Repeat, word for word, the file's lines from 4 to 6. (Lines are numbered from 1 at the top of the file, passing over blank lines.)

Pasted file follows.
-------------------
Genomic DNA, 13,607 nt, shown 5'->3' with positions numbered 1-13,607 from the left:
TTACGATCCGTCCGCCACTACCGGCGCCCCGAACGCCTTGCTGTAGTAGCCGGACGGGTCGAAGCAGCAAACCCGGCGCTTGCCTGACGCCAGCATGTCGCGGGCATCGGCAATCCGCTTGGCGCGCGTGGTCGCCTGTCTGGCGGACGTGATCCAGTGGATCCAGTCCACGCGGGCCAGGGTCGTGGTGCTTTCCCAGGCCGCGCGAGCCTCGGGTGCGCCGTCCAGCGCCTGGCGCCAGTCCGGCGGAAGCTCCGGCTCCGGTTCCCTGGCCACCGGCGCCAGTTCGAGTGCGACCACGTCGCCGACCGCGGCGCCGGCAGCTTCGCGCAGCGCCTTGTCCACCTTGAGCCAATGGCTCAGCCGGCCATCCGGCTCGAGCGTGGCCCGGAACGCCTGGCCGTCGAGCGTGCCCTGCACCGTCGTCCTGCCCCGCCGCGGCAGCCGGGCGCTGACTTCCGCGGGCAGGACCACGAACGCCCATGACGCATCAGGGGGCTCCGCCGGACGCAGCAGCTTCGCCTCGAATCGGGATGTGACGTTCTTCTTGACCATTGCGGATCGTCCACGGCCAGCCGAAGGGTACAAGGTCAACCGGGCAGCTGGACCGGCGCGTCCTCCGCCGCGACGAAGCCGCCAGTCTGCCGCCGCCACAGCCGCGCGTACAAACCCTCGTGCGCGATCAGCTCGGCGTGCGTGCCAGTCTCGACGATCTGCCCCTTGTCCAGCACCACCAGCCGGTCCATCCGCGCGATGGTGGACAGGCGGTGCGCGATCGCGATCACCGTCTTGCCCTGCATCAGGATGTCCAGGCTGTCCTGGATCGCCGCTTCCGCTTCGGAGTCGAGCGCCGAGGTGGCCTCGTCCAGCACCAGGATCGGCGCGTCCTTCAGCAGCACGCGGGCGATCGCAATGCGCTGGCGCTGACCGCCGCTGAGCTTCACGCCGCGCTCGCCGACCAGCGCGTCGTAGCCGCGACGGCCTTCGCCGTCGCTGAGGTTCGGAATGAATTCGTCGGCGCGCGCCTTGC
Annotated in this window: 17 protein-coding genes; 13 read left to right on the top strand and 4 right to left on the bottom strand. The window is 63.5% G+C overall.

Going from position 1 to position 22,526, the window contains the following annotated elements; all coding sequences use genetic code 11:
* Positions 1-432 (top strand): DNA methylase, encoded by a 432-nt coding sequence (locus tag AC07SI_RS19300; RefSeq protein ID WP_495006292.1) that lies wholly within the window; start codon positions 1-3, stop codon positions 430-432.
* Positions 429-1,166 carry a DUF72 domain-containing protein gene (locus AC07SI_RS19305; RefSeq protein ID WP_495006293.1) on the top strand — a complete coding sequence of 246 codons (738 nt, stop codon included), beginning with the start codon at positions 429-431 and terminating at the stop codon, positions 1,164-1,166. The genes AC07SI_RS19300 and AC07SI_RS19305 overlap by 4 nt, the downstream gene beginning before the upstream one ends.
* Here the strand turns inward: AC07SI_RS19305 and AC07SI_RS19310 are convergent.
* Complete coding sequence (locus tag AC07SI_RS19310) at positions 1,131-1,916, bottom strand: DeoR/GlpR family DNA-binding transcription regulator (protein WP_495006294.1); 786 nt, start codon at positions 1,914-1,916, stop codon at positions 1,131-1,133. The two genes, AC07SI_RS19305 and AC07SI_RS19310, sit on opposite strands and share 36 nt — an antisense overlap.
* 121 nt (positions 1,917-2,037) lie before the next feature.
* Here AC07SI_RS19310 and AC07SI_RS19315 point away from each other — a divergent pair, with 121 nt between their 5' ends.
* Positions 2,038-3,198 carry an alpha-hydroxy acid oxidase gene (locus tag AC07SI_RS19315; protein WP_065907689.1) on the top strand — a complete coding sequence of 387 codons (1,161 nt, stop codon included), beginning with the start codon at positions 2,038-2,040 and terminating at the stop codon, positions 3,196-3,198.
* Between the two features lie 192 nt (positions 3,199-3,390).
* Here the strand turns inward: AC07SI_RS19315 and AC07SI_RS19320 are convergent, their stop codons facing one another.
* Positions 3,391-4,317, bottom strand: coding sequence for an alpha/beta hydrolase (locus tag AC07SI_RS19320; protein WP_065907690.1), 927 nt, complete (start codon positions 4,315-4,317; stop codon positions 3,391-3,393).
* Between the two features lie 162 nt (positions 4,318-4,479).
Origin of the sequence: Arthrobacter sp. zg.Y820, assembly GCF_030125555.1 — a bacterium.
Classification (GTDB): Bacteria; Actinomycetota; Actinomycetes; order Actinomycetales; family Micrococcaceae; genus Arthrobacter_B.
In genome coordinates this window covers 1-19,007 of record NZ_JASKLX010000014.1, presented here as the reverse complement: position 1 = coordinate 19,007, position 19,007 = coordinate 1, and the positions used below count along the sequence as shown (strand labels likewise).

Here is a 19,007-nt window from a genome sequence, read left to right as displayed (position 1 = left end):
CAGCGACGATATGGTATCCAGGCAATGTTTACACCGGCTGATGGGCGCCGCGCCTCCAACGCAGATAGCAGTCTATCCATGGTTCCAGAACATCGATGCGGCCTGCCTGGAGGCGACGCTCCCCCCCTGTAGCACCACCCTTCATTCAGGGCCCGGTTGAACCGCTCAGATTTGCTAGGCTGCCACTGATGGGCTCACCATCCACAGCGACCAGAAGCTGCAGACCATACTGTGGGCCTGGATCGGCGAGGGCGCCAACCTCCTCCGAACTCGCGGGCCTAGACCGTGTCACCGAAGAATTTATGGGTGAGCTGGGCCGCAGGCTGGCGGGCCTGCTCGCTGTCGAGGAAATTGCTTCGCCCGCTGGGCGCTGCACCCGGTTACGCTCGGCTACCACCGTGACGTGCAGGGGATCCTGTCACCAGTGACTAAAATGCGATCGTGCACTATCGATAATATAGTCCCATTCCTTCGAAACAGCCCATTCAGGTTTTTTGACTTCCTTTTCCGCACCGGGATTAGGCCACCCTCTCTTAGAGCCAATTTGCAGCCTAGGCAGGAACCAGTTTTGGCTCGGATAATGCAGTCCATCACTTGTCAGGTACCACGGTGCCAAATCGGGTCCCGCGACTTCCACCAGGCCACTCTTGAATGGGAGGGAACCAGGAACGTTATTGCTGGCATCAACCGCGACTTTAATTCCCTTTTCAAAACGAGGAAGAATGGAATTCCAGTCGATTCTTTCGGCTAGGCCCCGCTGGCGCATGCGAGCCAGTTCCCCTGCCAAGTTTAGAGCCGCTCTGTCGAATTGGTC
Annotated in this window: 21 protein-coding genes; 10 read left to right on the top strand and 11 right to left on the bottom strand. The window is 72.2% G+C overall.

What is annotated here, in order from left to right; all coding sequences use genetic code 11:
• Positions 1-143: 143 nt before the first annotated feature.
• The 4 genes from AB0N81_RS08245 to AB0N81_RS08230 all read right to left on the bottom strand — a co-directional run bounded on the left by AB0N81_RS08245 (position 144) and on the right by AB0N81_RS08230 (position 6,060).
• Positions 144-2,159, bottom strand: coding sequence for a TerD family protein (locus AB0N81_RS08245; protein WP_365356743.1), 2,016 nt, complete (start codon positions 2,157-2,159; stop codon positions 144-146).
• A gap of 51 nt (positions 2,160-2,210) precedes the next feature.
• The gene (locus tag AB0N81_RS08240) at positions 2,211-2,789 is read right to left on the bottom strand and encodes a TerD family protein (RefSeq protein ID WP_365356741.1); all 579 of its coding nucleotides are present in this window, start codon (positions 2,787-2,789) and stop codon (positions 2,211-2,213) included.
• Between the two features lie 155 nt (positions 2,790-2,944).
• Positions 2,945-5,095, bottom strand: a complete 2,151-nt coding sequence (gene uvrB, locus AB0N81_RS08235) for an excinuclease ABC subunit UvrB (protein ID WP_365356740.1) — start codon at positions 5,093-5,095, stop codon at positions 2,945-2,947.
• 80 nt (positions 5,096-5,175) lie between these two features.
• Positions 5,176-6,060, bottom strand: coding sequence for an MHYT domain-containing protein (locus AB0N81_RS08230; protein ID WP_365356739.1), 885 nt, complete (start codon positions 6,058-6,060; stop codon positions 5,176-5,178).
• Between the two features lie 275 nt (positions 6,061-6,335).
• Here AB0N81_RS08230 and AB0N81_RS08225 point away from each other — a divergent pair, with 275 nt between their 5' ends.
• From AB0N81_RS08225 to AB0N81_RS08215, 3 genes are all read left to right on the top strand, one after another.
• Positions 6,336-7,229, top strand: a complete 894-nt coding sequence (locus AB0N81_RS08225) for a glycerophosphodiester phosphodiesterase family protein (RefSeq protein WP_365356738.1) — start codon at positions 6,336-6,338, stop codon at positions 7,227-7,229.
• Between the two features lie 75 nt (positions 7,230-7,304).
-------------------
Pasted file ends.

Going from position 1 to position 22,526, the window contains the following annotated elements; all coding sequences use genetic code 11:
* Positions 1-432 (top strand): DNA methylase, encoded by a 432-nt coding sequence (locus tag AC07SI_RS19300; RefSeq protein ID WP_495006292.1) that lies wholly within the window; start codon positions 1-3, stop codon positions 430-432.
* Positions 429-1,166 carry a DUF72 domain-containing protein gene (locus AC07SI_RS19305; RefSeq protein ID WP_495006293.1) on the top strand — a complete coding sequence of 246 codons (738 nt, stop codon included), beginning with the start codon at positions 429-431 and terminating at the stop codon, positions 1,164-1,166. The genes AC07SI_RS19300 and AC07SI_RS19305 overlap by 4 nt, the downstream gene beginning before the upstream one ends.